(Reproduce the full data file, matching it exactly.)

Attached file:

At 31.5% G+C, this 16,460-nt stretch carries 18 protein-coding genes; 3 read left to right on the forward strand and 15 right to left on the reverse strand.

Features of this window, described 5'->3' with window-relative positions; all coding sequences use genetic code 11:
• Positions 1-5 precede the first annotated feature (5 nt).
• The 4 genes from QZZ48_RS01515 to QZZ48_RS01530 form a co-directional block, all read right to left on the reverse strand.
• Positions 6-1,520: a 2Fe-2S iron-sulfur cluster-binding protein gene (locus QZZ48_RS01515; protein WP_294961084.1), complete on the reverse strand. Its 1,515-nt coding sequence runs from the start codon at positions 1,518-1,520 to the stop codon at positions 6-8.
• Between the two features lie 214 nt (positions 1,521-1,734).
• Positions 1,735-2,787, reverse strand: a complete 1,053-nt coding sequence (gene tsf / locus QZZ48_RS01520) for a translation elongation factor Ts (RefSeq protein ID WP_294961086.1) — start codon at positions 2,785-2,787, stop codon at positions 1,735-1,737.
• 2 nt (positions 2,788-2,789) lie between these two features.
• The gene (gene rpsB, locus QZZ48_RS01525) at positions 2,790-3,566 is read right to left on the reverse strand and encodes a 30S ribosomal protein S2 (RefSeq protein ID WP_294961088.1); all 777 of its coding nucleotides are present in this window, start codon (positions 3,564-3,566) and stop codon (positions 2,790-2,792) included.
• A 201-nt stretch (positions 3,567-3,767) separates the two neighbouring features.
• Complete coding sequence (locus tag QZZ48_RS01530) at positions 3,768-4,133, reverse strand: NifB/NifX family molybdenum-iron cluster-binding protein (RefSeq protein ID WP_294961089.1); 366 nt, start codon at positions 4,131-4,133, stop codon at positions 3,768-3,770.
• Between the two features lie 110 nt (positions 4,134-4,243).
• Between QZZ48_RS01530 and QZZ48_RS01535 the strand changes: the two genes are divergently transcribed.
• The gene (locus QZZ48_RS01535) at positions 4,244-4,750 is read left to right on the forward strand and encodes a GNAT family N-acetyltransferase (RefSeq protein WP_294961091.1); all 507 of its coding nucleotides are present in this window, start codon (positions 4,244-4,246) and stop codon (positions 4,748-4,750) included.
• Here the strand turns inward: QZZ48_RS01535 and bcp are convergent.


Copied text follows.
At 31.5% G+C, this 16,460-nt stretch carries 18 protein-coding genes; 3 read left to right on the forward strand and 15 right to left on the reverse strand.

Features of this window, described 5'->3' with window-relative positions; all coding sequences use genetic code 11:
• Positions 1-5 precede the first annotated feature (5 nt).
• The 4 genes from QZZ48_RS01515 to QZZ48_RS01530 form a co-directional block, all read right to left on the reverse strand.
• Positions 6-1,520: a 2Fe-2S iron-sulfur cluster-binding protein gene (locus QZZ48_RS01515; protein WP_294961084.1), complete on the reverse strand. Its 1,515-nt coding sequence runs from the start codon at positions 1,518-1,520 to the stop codon at positions 6-8.
• Between the two features lie 214 nt (positions 1,521-1,734).
• Positions 1,735-2,787, reverse strand: a complete 1,053-nt coding sequence (gene tsf / locus QZZ48_RS01520) for a translation elongation factor Ts (RefSeq protein ID WP_294961086.1) — start codon at positions 2,785-2,787, stop codon at positions 1,735-1,737.
• 2 nt (positions 2,788-2,789) lie between these two features.
• The gene (gene rpsB, locus QZZ48_RS01525) at positions 2,790-3,566 is read right to left on the reverse strand and encodes a 30S ribosomal protein S2 (RefSeq protein ID WP_294961088.1); all 777 of its coding nucleotides are present in this window, start codon (positions 3,564-3,566) and stop codon (positions 2,790-2,792) included.
• A 201-nt stretch (positions 3,567-3,767) separates the two neighbouring features.
• Complete coding sequence (locus tag QZZ48_RS01530) at positions 3,768-4,133, reverse strand: NifB/NifX family molybdenum-iron cluster-binding protein (RefSeq protein ID WP_294961089.1); 366 nt, start codon at positions 4,131-4,133, stop codon at positions 3,768-3,770.
• Between the two features lie 110 nt (positions 4,134-4,243).
• Between QZZ48_RS01530 and QZZ48_RS01535 the strand changes: the two genes are divergently transcribed.
• The gene (locus QZZ48_RS01535) at positions 4,244-4,750 is read left to right on the forward strand and encodes a GNAT family N-acetyltransferase (RefSeq protein WP_294961091.1); all 507 of its coding nucleotides are present in this window, start codon (positions 4,244-4,246) and stop codon (positions 4,748-4,750) included.
• Here the strand turns inward: QZZ48_RS01535 and bcp are convergent.